Franklin & Marshall College Franklin & Marshall College

Fraternity & Sorority Life

If You Are Being Hazed

  • Stay connected with friends and family outside of the group. Groups that haze often try to isolate their new members from others who might challenge the new members to question what they are going through.

  • Talk with others about what you are going through. You do not have to keep it a secret. Demanding secrecy is a common practice designed to protect people who are abusing others. You have a right to tell anyone anything you want about what you are going through, even if you were made to promise that you would not do so.

  • Seek guidance from your parents/guardians or other family members.

  • Refuse to participate.

  • Join together with other new members to refuse to be hazed. There is power in numbers because groups depend on getting new members to join. For example, some fraternity members admit that they became very worried when it appeared that a group of new members might rebel because of the consequences to the group if the new members left. Hazers don't want new members to realize how much power they have, so they work hard to keep them subjugated.

  • Leave the group. This is hard to do, but is always an option. Walking away from hazing takes strength. Don't believe it if anyone tries to tell you that it is a sign of weakness or that you weren't tough enough to hack it. Quitting when you are being hazed takes character.

  • Seek other support services as needed, including: Appel Health Services (Counseling Center) and the administrative deans.

  • Report the hazing: fill out an anonymous online form or make a phone call, anonymously if you prefer.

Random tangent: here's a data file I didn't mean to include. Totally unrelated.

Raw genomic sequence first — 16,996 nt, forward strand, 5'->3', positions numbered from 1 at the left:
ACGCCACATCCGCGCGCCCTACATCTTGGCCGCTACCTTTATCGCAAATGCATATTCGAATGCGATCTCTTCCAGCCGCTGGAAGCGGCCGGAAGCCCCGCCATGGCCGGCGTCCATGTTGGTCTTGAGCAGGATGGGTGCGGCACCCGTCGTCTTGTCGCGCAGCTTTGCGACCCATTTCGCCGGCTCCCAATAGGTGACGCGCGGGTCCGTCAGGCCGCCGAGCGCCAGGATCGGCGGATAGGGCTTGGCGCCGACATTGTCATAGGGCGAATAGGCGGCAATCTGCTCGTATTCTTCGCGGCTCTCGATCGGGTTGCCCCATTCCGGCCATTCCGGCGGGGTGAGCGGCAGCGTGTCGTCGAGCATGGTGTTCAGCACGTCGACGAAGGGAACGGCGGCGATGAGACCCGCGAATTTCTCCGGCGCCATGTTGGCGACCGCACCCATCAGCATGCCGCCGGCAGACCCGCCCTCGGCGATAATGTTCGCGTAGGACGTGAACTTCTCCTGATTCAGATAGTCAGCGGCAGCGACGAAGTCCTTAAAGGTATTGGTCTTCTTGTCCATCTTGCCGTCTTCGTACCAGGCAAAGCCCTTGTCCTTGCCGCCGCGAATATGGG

Anonymous Hazing Report

Click here to report a hazing incident at F&M.

If there is an immediate threat to self or others, physical injury or a safety concern, call F&M Public Safety at  (717) 291-3939

If a Friend Is Being Hazed:

  • Tell the person that you are concerned

  • Ask your friend what he or she has had to do as part of joining the group.

  • If you suspect that your friend is being hazed but he or she won't say so, ask if there are things going on that he or she isn't supposed to talk about. If that is the case, it's very likely that the person is being hazed.

  • Let your friend know that it's okay to withdraw from an organization at any point.

  • Offer your support.

  • Let your friend know what resources are available.

  • Report the hazing: fill out an anonymous online form or make a phone call, anonymously if you prefer.

If Your Organization Hazes:

  • Raise your concern with other members that you trust.
  • If the group has relationships with alumni members, seek their constructive support.
  • Offer ideas for alternatives to hazing.
  • Give examples of groups that have developed strong, non-hazing new member programs.